• They come from 16 states and 6 countries
  • They represent 53 undergraduate colleges and universities
  • Women represent 61% of the student body
  • 40% of the student body identifies as ethnic minority
  • More than 21 ecumenical voices (denominational affiliations)
  • Whatever your educational background, your voice is welcome. Divinity students hold degrees and work experience in religion, theology, the humanities, social and behavioral sciences, natural and physical sciences, technical studies, fine arts, education, and beyond
School of Divinity students review the Safe Zone Workbook - related to LGBTQ inclusion - handed out from the LGBTQ Center on campus

Z. Smith Reynolds Library

Shushing the norm.

The Z. Smith Reynolds Library is the 2011 recipient of the Association of College and Research Libraries Excellence in Academic Libraries award (that’s the NCAA Championship of libraries). Boring doesn’t live here, and the intellectual hub of our campus comes fully stocked with all things interesting. Come on in, and alter your perception of libraries forever.

  • Over 95,000 theological holdings as part of 1.9 million volumes (and growing)
  • Open 138 hours per week with two all-night study rooms
  • 56 full time faculty and staff
  • Starbucks Coffee Shop on-site

Health and Well-Being

There are eight sides to this story.  Wellbeing is about much more than physical health. Here, it’s an eight-dimensional balancing act that – when maintained properly – leaves us best able to cope with adversity, build rewarding relationships and live with a sense of purpose. College, and life in general, can be at times overwhelming. The ability and personal awareness to slow things down and remember what matters is a valuable skill in a competitive world. It’s why we added board games, ping pong, a piano and more casual seating to some of our most trafficked public spaces in 2013 – and continue to do so each semester. It’s why we have almost 200 clubs and organizations for students to do what makes them happy. And it’s also why, in 2014, we launched a new comprehensive approach to wellbeing on our campus. Wake Forest created Thrive to provide students with the skills, knowledge and perspective to maintain a healthy, balanced life – wherever life takes them. Your wellbeing is, and will always be, your responsibility. We’re here to help you along the way.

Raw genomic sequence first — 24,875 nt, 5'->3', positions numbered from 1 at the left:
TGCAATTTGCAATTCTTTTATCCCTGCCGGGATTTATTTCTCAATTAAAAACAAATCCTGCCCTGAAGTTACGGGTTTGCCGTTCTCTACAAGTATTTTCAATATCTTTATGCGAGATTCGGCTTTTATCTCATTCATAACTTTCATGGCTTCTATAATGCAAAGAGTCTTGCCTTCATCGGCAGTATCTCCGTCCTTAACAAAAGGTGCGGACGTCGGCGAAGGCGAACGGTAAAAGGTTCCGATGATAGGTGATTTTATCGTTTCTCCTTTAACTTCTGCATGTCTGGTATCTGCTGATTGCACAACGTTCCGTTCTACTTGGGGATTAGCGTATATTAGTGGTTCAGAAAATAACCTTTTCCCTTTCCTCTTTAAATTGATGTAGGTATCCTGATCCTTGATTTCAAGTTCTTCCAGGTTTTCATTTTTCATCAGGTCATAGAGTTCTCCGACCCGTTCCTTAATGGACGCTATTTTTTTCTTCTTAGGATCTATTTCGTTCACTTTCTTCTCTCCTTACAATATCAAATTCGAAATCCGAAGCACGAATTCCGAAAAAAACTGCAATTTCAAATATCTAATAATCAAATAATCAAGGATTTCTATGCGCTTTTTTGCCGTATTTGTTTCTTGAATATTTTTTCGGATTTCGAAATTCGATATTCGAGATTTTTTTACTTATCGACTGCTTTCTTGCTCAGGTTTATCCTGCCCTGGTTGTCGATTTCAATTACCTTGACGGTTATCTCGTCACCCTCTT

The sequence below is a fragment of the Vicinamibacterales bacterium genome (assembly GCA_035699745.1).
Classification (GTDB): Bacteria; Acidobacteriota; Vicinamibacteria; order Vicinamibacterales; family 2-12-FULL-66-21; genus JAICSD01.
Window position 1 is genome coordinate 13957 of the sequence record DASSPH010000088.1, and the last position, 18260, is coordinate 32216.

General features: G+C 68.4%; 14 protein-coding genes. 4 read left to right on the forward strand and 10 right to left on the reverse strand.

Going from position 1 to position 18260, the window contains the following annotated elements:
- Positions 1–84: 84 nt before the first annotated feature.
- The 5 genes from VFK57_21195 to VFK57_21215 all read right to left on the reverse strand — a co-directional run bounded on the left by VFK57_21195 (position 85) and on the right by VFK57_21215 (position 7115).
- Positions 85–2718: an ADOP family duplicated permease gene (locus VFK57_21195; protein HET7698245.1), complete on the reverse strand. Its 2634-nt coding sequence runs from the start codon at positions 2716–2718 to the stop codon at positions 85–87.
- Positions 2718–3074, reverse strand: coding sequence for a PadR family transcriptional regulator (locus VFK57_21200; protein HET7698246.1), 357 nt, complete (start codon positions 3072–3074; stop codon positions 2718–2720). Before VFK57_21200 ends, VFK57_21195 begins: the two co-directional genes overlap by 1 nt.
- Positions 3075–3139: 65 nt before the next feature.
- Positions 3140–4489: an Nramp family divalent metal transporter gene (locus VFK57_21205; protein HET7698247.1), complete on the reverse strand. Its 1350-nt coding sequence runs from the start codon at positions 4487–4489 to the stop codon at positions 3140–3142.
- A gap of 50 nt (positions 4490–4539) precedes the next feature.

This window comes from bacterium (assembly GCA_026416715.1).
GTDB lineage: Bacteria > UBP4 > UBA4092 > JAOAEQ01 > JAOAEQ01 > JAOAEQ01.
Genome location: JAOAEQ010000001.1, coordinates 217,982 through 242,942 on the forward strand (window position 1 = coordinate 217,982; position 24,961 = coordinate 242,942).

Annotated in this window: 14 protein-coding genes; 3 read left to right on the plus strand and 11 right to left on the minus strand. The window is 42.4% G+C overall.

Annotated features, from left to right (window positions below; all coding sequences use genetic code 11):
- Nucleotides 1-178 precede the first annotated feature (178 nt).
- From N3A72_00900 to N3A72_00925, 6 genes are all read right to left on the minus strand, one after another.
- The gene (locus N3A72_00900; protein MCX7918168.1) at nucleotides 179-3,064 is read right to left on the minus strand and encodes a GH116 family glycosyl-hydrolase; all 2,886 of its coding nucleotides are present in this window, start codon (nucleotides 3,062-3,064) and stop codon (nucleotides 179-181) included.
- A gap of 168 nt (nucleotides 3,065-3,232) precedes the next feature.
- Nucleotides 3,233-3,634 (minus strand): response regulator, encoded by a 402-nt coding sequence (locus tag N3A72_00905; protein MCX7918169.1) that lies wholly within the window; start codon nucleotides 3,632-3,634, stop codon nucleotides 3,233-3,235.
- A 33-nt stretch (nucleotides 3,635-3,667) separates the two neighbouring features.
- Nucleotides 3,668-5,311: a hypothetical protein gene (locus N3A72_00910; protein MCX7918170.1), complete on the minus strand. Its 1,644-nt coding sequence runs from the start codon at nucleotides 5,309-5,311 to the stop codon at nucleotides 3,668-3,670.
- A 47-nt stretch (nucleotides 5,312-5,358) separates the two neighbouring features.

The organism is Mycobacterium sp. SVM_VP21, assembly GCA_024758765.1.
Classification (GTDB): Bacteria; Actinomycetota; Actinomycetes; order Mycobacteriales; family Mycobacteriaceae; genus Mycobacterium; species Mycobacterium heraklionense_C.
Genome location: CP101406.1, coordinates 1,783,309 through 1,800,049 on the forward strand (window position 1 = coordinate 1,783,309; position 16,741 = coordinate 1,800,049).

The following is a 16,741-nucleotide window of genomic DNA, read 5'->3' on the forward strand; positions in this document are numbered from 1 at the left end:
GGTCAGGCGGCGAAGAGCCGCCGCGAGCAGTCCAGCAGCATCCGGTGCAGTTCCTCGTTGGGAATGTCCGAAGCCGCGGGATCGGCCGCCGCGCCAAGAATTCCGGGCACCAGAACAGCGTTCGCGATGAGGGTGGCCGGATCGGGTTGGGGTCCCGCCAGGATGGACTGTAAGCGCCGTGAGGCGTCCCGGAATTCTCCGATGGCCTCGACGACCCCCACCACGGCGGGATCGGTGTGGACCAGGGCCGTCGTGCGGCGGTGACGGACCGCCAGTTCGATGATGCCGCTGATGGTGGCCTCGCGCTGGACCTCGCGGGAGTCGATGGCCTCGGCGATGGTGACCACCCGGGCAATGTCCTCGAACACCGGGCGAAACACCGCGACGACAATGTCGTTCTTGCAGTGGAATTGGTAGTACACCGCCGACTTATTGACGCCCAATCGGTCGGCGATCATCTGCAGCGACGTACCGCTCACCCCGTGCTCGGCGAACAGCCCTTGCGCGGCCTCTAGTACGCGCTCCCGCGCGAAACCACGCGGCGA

Logo for the Thrive campaign at Wake Forest University


Of the environment, for the environment. We’re invited guests on this planet and our Office of Sustainability offers many ways for us to show we know what that means. With a special blend of innovation and common sense, this office works to support and encourage our campus and local communities in a shared mission to love the world we’re with. How we’ve made a difference: